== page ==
There is no doubt now, the world economy is in reverse. Jobs are disappearring, wages are falling, and measures by governments are making it worse. To fix the problem will be tough and there will be suffering, but so far that plan to fix things has yet to be presented. Instead governments are taking actions they say will be tough on the people, but WILL NOT fix the problem, it will only make it worse. By governments giving more money to prop up bankrupt entities, such as big banking and other huge institutions, the problem of even more toxic debt becomes apparent. How can the institutions who couldn't pay a smaller amount now pay back more, with even less resources? It can't happen. Right now so called rallies in the market seek to grab more money from the little investor, only to fall, and leave the investor will a loss.

To survive this economic wipe out in process, you must sell your stocks and commodities. These have been rallied to high levels by the investment banks, using "bailout money", to make their bottom lines look better. Although they still have alot of fraud to cover with their huge debt, which by the way, they don't have to count thanks to regulation changes. So instead of getting their houses in order, paying down their debt, and lending money like banks used to, they aren't lending, and using taxpayer money to make everything cost more by their ballooning the stock markets and commodities markets. They have blown through that money and now want more. They won't get it, and prices will fall, as will stocks and commodities.

Have cash on hand, and if you are able, short the markets, the returns will be huge. Soros and others, are doing this now. Gold too will crash, so get out, take any profit you have, or minimize your losses now. The scenerio unfolding is simple, a growing bigger spending government(s) having to take care of more people, with less workers to tax, and increasing taxes on those who do work. Eventually government entitlements, and giveaways such as welfare, will be reduced, lessening spending and causing continued drops in our standard of living.

If you want to avoid this, you need to act quickly, because some will believe that we are in a recovery and things are getting better, they are not. They are getting worse, protect what you have, if you are in the markets, get out, you can get back in after things settle, but that won't be till we see markets below 2008 - 2009 lowest levels.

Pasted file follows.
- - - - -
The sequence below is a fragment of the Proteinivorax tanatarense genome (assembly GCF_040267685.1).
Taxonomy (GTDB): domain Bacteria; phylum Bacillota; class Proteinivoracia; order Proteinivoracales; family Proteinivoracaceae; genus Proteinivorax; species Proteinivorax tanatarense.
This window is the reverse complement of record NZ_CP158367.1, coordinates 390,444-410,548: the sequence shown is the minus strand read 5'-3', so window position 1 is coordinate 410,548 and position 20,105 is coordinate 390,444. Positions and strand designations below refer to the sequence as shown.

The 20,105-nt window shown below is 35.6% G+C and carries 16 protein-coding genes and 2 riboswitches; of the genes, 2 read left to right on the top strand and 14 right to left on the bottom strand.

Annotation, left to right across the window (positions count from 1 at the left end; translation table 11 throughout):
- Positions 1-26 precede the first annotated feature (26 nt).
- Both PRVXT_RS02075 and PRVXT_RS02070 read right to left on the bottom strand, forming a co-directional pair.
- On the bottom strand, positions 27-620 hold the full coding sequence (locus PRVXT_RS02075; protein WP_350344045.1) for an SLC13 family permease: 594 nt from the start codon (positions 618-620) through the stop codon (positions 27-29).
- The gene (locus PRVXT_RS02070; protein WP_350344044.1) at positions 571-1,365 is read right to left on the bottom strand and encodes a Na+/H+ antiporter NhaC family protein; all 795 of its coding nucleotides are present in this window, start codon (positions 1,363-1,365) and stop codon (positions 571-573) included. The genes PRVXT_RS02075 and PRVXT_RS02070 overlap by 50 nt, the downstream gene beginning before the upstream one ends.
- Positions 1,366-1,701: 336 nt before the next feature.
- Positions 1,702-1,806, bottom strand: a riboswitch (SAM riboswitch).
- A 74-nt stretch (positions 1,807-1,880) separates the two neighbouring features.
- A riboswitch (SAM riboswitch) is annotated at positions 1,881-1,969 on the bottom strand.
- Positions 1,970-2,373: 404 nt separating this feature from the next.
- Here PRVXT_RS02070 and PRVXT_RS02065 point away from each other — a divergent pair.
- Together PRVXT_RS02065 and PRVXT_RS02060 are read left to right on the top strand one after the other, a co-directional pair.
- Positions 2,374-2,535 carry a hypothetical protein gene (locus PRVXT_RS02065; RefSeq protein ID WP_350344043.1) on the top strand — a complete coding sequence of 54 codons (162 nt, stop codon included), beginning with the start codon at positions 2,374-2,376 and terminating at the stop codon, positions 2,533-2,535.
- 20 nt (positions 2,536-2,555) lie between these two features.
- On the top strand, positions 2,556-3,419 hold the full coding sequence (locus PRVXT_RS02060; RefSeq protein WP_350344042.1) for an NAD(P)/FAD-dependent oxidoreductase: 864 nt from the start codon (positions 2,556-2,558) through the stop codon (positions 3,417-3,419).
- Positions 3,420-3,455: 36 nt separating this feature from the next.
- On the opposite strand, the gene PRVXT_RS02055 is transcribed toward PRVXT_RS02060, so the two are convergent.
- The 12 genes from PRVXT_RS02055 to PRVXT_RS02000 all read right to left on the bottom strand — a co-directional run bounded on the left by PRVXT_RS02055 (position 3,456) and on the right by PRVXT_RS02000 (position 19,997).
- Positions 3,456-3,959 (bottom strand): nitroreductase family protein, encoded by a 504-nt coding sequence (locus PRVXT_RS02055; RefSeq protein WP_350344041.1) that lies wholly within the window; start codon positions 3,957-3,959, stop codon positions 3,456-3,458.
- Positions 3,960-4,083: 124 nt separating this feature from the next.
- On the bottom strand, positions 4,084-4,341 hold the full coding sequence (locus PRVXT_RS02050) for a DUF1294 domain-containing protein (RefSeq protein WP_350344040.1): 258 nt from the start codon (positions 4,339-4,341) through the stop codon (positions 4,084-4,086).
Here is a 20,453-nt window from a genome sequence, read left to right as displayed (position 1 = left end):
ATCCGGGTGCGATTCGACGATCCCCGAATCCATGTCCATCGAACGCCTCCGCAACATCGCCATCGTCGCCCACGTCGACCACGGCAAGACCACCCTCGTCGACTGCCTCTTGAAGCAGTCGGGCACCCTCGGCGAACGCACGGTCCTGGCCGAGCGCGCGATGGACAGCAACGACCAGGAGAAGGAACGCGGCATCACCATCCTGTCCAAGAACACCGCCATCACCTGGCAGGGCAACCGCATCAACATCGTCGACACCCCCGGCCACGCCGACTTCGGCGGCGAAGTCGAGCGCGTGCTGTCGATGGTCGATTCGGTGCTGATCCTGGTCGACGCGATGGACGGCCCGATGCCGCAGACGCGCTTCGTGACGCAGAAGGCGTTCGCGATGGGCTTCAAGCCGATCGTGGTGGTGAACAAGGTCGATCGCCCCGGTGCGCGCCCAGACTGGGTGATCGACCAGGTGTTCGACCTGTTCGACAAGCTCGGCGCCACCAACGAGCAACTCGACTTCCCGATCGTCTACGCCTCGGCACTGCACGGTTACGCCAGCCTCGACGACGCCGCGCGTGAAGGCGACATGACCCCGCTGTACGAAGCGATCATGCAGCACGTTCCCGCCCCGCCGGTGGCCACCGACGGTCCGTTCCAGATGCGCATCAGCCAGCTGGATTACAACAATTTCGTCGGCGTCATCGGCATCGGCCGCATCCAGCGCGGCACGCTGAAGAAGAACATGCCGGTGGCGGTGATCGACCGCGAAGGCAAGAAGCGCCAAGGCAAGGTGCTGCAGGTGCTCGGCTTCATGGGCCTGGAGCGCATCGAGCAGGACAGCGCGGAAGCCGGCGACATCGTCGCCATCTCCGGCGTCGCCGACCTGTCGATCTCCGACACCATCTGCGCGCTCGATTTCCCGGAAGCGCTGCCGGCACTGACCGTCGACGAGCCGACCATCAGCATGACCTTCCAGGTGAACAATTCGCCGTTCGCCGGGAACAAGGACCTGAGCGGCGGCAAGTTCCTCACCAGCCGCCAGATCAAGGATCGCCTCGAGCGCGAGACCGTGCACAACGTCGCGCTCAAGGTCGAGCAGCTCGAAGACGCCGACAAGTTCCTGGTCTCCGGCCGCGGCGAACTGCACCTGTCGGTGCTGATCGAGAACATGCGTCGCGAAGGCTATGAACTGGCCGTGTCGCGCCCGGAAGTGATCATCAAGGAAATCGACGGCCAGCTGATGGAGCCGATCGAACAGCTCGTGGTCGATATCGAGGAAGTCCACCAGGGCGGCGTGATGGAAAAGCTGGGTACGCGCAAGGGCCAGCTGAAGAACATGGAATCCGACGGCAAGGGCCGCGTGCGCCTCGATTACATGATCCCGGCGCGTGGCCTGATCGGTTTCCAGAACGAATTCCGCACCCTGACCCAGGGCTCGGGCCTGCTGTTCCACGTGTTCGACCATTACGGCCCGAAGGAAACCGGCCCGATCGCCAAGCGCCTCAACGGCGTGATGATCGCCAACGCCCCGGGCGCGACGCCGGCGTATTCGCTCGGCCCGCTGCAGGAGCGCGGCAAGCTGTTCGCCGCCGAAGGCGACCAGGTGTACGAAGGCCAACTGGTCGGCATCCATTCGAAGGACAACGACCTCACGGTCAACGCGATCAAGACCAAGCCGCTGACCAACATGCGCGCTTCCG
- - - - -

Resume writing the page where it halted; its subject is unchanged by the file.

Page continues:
September 23 2011 at 6:47 AM Report abuse rate up rate down Reply

Our government never got it "or cared" from the beginning of the recession. High energy costs which soared caused many that bought homes, to lose those homes. We continue to send our money overseas for overpriced oil to those that are our enemies. The government never worried about putting a cap on oil and let the speculators run rampent. We should have backed the in country oil producers and stopped sending our $$$ overseas. U.S. Companies are now playing the game. There is no trickle down money. Many companies use the excuse, "your lucky you have a job" and not giving pay raises and stopping yearly bonuses. And you wonder why we aren't spending our money. The thieves in Washington could care less about us. As they are getting theirs.

September 23 2011 at 4:14 AM Report abuse +2 rate up rate down Reply

The rich will pay one way or another.They have most all the wealth.If they go to cash...inflation will eat at it..if they go to gold oil ect....everything tanks in recession.They could take A loss on tips or any way they want their loss.HA HA HA HA HA HA HA!

September 23 2011 at 2:00 AM Report abuse +1 rate up rate down Reply
1 reply to goldaxe's comment

They could invest in the US and profit while helping their slaves,but they are too greedy and shortsighted.

September 23 2011 at 2:40 AM Report abuse rate up rate down Reply

stop the speculators and market makers from playing with oil and other commodities
i spend one third my pay check on gas to drive to work, another 3rd on oil to heat my house
and then have to live on the last 3rd..... mortgage, car,food, utilities so stop the b.s saying there is no consumer confidence, there is no consumer money to spend